Russian dolls

Cover of Russian illustrated book

I was really pleased to come upon another online repository of images of vintage children’s books this week. So much so it means the unheard of excitement of two posts in one week!

I blogged a website in March 2007 that featured beautiful images from a vintage Japanese magazine called Kodomo no kuni. This time it is Russian children’s books and how gorgeous they are. Not a poor illustration amongst them. They were part of an exhibition in the McGill University Library, Quebec and wouldn’t I have liked to have seen that?

The library apparently has over 350 Soviet children’s books published in the 20s and 30s. From this selection I particularly like the paper cut-out instruction book Iz Bumagi Bez Kleia (deliciously translated as Made of Paper Without Glue) from 1931. As you can see from the picture of the cover above, it has a bright and witty illustration of traditionally dressed woman on its cover, pushing a rather abstract wheelbarrow and happy in her work.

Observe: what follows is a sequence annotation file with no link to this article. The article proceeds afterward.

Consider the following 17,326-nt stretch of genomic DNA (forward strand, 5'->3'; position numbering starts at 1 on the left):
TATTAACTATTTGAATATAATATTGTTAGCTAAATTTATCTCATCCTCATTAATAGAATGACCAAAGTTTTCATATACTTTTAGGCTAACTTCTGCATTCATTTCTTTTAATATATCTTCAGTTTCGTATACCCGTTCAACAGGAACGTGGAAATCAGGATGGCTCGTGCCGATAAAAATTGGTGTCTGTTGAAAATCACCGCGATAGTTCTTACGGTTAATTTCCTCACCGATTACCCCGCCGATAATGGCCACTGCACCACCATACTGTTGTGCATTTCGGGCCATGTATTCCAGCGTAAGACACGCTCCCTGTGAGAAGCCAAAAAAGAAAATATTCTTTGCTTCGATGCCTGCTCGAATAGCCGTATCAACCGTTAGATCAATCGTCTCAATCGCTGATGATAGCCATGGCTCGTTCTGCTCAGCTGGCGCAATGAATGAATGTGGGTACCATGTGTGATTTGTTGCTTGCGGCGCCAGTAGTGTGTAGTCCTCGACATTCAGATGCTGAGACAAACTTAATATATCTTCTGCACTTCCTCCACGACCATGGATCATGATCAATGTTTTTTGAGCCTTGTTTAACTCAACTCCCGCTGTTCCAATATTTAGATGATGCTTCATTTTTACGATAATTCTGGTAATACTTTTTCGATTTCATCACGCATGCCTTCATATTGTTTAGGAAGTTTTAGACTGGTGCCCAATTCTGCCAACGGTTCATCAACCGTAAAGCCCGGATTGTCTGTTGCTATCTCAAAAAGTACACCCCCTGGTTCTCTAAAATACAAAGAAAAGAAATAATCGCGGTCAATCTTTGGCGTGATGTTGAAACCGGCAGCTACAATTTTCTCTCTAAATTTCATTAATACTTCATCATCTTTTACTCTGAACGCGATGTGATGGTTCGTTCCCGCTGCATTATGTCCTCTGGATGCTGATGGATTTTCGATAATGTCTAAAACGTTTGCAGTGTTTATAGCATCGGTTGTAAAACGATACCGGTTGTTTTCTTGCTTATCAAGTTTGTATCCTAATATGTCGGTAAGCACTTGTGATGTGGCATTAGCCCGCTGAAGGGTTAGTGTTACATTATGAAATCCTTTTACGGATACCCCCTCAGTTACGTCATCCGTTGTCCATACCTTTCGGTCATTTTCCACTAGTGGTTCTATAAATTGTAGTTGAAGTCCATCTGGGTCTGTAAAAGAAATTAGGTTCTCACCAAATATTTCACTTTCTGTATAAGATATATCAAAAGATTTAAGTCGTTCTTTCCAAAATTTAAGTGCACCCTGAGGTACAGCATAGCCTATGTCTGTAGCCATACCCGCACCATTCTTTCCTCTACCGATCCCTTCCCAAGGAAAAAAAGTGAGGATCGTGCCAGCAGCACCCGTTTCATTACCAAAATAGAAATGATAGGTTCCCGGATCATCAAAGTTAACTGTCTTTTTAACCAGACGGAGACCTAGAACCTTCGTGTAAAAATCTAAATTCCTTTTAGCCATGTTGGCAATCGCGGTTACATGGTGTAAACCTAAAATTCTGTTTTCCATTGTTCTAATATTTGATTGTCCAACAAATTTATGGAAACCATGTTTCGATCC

In the same section of the website Women as Partners is my second favourite book: Mamin Most (apparently Mother’s Bridge). Its chromolithographed illustrations are very nice indeed. Seeing women depicted as architectural engineers is unusual enough, but in 1933? Vive la Révolution.

And as I was clicking through the site I had a ‘whatdoyouknow’ moment. I wrote about one of my favourite contemporary illustrated books Ton in July last year. And you can’t help feeling the illustrator of that book, Taro Miura, had seen this book as the characters are look so very similar, down to the outfits, colours and trouser turn-ups. Its nice, though, to see that what goes around, comes around.

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